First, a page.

SOAS University of London

Centre of Buddhist Studies

Sanskritisation and the diction of early Buddhist texts

Mark Allon (University of Sydney)

Date: 23 November 2017Time: 5:30 PM

Finishes: 23 November 2017Time: 7:00 PM

Venue: Brunei Gallery Room: B111

Type of Event: Lecture

Abstract

A comparison of Pali versions of early Buddhist texts with their Sanskrit parallels, which in their language and diction, at least, certainly stem from a later period, shows that the wording of the latter is commonly more elaborate. For example, in the Sanskrit version or versions sequences of parallel word elements, such as adjectives, nouns, and verbs, are commonly longer; descriptions of concepts, actions, and events are commonly more detailed; and generally more information is given.

In this paper I will discuss some of the differences encountered when parallel versions of canonical discourses and verse texts preserved in Pali, Prakrit and Sanskrit are compared and attempt to identify those changes that are likely to have happened as a result of or in conjunction with Sanskritisation and those that took place when the texts were still being transmitted in Prakrit, particularly in the light of recent Gāndhārī and Sanskrit manuscript finds from Afghanistan and Pakistan.

Bio

Mark Allon is Chair of the Department of Indian Subcontinental Studies at the University of Sydney, Australia, and Senior Lecturer in South Asian Buddhist Studies. He completed a Diploma of Arts at the City Art Institute, Sydney, and a Bachelor of Arts (Honours) at the Australian National University studying with Prof. J.W. de Jong. He received his PhD from the University of Cambridge under Prof. K.R. Norman.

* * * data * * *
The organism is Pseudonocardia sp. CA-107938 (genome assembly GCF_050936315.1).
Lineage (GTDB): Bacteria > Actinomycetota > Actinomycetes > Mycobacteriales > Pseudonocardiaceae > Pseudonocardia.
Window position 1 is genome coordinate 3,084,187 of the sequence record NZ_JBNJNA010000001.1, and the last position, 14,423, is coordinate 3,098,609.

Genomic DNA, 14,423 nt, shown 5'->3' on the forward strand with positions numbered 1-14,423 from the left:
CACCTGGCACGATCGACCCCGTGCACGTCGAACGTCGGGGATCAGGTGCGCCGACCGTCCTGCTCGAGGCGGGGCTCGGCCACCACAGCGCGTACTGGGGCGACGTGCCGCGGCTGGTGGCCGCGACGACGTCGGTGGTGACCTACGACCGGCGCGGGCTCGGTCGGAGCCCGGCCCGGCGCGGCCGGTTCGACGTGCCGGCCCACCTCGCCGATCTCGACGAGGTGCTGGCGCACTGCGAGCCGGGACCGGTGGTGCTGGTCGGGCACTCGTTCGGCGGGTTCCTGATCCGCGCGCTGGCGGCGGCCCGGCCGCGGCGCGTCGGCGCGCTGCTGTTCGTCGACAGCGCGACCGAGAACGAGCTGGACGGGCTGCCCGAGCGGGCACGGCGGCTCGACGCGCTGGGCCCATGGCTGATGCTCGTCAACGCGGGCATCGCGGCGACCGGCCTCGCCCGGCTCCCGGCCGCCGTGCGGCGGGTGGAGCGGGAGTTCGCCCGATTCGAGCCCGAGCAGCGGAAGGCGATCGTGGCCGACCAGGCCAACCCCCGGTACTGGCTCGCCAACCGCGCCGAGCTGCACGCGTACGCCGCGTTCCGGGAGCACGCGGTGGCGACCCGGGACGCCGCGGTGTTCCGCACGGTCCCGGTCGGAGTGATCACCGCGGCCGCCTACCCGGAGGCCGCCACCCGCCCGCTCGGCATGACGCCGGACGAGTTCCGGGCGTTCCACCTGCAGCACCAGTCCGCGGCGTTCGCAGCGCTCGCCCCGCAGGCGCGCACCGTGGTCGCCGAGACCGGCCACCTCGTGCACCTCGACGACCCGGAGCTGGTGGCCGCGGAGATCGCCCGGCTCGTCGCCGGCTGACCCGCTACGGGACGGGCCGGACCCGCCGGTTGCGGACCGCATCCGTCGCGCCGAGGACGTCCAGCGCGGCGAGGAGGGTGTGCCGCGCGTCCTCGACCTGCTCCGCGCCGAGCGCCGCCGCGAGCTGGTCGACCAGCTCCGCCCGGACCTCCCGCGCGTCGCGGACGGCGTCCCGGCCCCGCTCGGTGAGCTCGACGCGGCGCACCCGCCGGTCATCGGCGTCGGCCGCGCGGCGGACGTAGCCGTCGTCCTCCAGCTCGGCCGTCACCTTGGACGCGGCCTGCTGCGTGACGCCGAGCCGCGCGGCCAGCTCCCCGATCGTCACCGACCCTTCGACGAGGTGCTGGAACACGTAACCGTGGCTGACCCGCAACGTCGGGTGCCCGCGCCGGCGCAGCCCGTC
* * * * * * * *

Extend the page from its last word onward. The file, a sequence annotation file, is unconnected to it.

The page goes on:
His primary research interests are the composition and transmission of early Buddhist texts, the ways in which texts have been used by Buddhist communities, and the Indic languages of early Buddhist texts (Pali, Gāndhārī, Sanskrit). He is involved in two major research projects. The first concerns the study and publication of the recently discovered Gāndhārī Buddhist manuscripts from Afghanistan and Pakistan. The second involves the conservation, photographing, and study of the Kuthodaw Pagoda marble stelae recension of the Pali canon in Mandalay, Myanmar.

He is the author of Style and Function: A Study of Dominant Stylistic Features of the Prose Portions of Pāli Canonical Sutta Texts and Their Mnemonic Function (Tokyo, 1997), Three Gāndhārī Ekottarikāgama-Type Sūtras: British Library Kharoṣṭhī Fragments 12 and 14 (Seattle, 2001), and is currently completing Ancient Buddhist Scrolls from Gandhāra II: The Senior Kharoṣṭhī Fragments, a study and catalogue of the Senior collection of Kharoṣṭhī manuscripts. He is also author of numerous articles on early Buddhist literature.

Organiser: SOAS Centre of Buddhist Studies

Contact email: vt6@soas.ac.uk